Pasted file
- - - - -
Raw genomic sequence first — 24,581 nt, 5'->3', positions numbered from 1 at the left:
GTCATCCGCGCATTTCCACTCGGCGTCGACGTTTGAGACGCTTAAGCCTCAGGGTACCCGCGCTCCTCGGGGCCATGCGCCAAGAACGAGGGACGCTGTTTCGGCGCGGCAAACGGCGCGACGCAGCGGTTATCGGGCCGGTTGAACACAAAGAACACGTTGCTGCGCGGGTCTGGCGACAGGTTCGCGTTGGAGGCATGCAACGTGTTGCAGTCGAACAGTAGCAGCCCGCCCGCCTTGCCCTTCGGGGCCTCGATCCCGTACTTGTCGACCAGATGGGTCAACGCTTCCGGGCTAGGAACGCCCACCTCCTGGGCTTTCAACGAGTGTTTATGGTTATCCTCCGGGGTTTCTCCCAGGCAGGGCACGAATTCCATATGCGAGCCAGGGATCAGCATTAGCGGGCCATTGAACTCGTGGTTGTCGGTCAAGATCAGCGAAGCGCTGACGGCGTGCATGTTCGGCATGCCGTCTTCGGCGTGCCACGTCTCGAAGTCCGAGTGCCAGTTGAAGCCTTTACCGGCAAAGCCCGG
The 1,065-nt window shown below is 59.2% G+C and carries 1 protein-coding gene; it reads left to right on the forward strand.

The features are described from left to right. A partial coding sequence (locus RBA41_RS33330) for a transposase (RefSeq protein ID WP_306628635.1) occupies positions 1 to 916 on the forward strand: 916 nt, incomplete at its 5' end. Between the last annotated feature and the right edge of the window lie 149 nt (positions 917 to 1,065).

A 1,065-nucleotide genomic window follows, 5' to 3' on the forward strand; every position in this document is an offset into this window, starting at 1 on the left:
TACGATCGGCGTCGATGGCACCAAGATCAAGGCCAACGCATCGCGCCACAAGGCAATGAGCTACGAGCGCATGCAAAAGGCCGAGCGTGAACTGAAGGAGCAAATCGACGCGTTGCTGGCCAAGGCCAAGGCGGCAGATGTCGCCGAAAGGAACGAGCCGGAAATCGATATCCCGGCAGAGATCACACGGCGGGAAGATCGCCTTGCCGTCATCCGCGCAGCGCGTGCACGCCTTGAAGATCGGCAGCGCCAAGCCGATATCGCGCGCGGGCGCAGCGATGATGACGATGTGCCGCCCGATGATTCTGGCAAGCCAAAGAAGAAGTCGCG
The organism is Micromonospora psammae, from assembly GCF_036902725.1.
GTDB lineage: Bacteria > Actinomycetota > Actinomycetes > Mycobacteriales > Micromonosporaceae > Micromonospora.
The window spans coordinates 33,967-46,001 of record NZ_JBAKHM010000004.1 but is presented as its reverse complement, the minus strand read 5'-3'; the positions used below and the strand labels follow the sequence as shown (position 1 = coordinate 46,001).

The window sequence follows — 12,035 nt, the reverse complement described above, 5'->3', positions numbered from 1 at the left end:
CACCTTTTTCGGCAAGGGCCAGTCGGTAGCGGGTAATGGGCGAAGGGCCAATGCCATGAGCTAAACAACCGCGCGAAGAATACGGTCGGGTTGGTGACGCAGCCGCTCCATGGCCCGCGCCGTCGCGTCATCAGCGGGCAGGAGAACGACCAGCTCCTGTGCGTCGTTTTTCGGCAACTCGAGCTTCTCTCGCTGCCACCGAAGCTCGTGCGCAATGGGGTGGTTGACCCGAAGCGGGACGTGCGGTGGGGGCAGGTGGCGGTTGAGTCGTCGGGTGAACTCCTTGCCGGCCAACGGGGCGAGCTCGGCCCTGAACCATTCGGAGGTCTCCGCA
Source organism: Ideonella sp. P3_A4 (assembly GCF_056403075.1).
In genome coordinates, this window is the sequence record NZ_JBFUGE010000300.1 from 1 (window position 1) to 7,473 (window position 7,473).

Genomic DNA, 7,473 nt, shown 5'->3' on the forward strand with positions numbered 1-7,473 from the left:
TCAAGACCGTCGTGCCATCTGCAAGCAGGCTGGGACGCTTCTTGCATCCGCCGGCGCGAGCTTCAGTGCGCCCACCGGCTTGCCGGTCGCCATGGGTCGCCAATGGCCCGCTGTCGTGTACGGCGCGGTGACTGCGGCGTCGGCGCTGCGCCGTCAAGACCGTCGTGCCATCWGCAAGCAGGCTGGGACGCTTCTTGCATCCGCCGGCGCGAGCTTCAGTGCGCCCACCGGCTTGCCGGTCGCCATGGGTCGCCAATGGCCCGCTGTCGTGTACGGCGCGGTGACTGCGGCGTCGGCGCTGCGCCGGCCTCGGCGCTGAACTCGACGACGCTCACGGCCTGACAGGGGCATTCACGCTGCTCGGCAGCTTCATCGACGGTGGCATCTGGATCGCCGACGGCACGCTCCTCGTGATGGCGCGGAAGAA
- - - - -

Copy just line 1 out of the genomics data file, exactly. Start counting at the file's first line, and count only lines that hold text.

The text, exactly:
Raw genomic sequence first — 24,581 nt, 5'->3', positions numbered from 1 at the left: